Home construction sees biggest drop since pandemic hit. Here’s why
Despite a historic shortage of homes for sale, homebuilders are actually slowing production, handcuffed by skyrocketing commodity prices and shortages of land and skilled labor.
Single-family housing starts dropped more than 13% in April compared with March, the U.S. Census reported Tuesday. That’s the sharpest decrease since last April, when the pandemic shut down the economy.
“I have to blame the difficulty in procuring lumber and other products, along with labor issues for the miss, in addition to likely cancellations due to skyrocketing costs for single family starts,” said Peter Boockvar, chief investment officer at Bleakley Advisory Group.
Prices new and existing homes are at record levels, and the increases are accelerating at the fastest clip in over 15 years. Nearly half of all builders say they are adding escalation clauses to their sale prices because of rising material costs, according to a recent survey from the National Association of Home Builders.
“Escalation clauses specify that if building materials increase, by a certain percentage for example, the customer would be responsible for paying the higher cost. Including such a clause allows all parties to be on notice that the contract costs could change if materials prices change due to supply constraints outside the builder’s control,” according to a recent NAHB post.
In a monthly sentiment survey, they also noted that builders said they were slowing production in order to deal with higher costs for lumber, steel, gypsum and copper, some of which have hit record highs this year. A broad mix of residential construction materials is up in aggregate 12.4% over the previous 12 months, according to the producer price index. The NAHB estimates that the increase in lumber alone has added $36,000 to the cost of building the average single-family home.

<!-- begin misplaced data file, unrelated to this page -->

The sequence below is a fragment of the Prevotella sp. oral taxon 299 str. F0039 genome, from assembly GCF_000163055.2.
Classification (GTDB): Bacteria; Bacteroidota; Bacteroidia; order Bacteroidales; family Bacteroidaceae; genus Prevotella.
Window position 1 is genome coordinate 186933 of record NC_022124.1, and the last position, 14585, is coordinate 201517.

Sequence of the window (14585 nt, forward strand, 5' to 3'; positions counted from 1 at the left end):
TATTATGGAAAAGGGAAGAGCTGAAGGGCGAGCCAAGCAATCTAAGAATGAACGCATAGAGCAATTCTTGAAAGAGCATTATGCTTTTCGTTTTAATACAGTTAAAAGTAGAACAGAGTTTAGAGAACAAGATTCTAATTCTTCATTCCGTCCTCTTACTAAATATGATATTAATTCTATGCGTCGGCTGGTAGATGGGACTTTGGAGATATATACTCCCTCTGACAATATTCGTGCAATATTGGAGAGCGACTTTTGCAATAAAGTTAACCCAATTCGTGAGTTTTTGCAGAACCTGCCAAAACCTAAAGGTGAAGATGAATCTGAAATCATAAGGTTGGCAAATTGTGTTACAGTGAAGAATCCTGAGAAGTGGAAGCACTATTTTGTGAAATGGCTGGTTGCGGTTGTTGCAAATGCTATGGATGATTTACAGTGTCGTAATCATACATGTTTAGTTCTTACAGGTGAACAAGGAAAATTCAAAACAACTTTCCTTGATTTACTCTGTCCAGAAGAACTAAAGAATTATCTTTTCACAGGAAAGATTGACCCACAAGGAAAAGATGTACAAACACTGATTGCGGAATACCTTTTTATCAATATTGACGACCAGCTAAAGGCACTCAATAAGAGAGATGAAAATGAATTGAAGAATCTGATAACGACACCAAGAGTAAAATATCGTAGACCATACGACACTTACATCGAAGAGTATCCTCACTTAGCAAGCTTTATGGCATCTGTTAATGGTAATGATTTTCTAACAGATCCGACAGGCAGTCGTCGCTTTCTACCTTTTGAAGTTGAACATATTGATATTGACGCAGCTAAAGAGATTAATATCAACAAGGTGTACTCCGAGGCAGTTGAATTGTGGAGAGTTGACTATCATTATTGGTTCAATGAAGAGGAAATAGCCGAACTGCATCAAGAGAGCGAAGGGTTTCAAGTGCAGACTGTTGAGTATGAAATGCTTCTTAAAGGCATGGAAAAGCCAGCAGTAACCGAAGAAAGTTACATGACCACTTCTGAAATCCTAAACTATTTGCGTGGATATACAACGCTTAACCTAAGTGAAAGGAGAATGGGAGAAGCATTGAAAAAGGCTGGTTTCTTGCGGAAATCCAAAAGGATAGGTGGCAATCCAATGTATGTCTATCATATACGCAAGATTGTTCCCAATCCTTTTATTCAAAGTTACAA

The industry is also dealing with a shortage of labor. Construction employment stalled in April and fell below it’s pre-pandemic peak, according to the Bureau of Labor Statistics.
“Contractors are experiencing unprecedented intensity and range of cost increases, supply-chain disruptions, and worker shortages that have kept firms from increasing their workforces,” said Ken Simonson, chief economist with Associated General Contractors of America, an industry trade group. “These challenges will make it difficult for contractors to rebound as the pandemic appears to wane.”
Roughly 15% of builders said they are putting down concrete foundations and then holding off on framing the house. This counts officially as a “start” according to the Census monthly figures, but it doesn’t create a house.
Supply-chain issues are also filtering down into all the things that go into a home.
“Builders are also reporting difficulty obtaining other inputs like appliances,” said Mike Fratantoni, chief economist for the Mortgage Bankers Association. “These supply-chain constraints are holding back a housing market that should otherwise be picking up speed, given the strong demand for buying fueled by an improving job market and low mortgage rates.”